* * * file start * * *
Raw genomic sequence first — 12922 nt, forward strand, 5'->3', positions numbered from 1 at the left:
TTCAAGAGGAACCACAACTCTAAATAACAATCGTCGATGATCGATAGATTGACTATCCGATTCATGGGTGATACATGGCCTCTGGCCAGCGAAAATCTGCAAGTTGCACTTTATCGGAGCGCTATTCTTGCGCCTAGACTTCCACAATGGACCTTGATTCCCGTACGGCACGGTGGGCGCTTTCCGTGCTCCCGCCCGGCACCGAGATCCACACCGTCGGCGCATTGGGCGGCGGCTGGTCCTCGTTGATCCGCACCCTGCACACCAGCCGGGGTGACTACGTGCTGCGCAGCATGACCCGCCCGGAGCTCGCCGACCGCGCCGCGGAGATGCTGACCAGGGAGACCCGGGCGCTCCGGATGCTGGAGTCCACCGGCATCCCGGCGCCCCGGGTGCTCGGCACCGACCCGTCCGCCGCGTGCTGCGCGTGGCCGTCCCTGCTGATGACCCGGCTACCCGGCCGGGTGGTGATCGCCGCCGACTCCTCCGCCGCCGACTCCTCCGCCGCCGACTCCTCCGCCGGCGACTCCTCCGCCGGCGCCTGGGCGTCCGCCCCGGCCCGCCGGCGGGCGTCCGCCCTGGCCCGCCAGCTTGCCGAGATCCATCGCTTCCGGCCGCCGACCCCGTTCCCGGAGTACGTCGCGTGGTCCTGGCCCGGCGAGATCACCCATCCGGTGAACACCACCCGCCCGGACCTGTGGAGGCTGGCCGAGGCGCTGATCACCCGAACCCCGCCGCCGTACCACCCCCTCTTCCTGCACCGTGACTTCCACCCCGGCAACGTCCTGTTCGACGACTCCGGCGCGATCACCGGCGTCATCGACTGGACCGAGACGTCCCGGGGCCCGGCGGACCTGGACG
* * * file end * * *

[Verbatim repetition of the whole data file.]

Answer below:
Raw genomic sequence first — 12922 nt, forward strand, 5'->3', positions numbered from 1 at the left:
TTCAAGAGGAACCACAACTCTAAATAACAATCGTCGATGATCGATAGATTGACTATCCGATTCATGGGTGATACATGGCCTCTGGCCAGCGAAAATCTGCAAGTTGCACTTTATCGGAGCGCTATTCTTGCGCCTAGACTTCCACAATGGACCTTGATTCCCGTACGGCACGGTGGGCGCTTTCCGTGCTCCCGCCCGGCACCGAGATCCACACCGTCGGCGCATTGGGCGGCGGCTGGTCCTCGTTGATCCGCACCCTGCACACCAGCCGGGGTGACTACGTGCTGCGCAGCATGACCCGCCCGGAGCTCGCCGACCGCGCCGCGGAGATGCTGACCAGGGAGACCCGGGCGCTCCGGATGCTGGAGTCCACCGGCATCCCGGCGCCCCGGGTGCTCGGCACCGACCCGTCCGCCGCGTGCTGCGCGTGGCCGTCCCTGCTGATGACCCGGCTACCCGGCCGGGTGGTGATCGCCGCCGACTCCTCCGCCGCCGACTCCTCCGCCGCCGACTCCTCCGCCGGCGACTCCTCCGCCGGCGCCTGGGCGTCCGCCCCGGCCCGCCGGCGGGCGTCCGCCCTGGCCCGCCAGCTTGCCGAGATCCATCGCTTCCGGCCGCCGACCCCGTTCCCGGAGTACGTCGCGTGGTCCTGGCCCGGCGAGATCACCCATCCGGTGAACACCACCCGCCCGGACCTGTGGAGGCTGGCCGAGGCGCTGATCACCCGAACCCCGCCGCCGTACCACCCCCTCTTCCTGCACCGTGACTTCCACCCCGGCAACGTCCTGTTCGACGACTCCGGCGCGATCACCGGCGTCATCGACTGGACCGAGACGTCCCGGGGCCCGGCGGACCTGGACG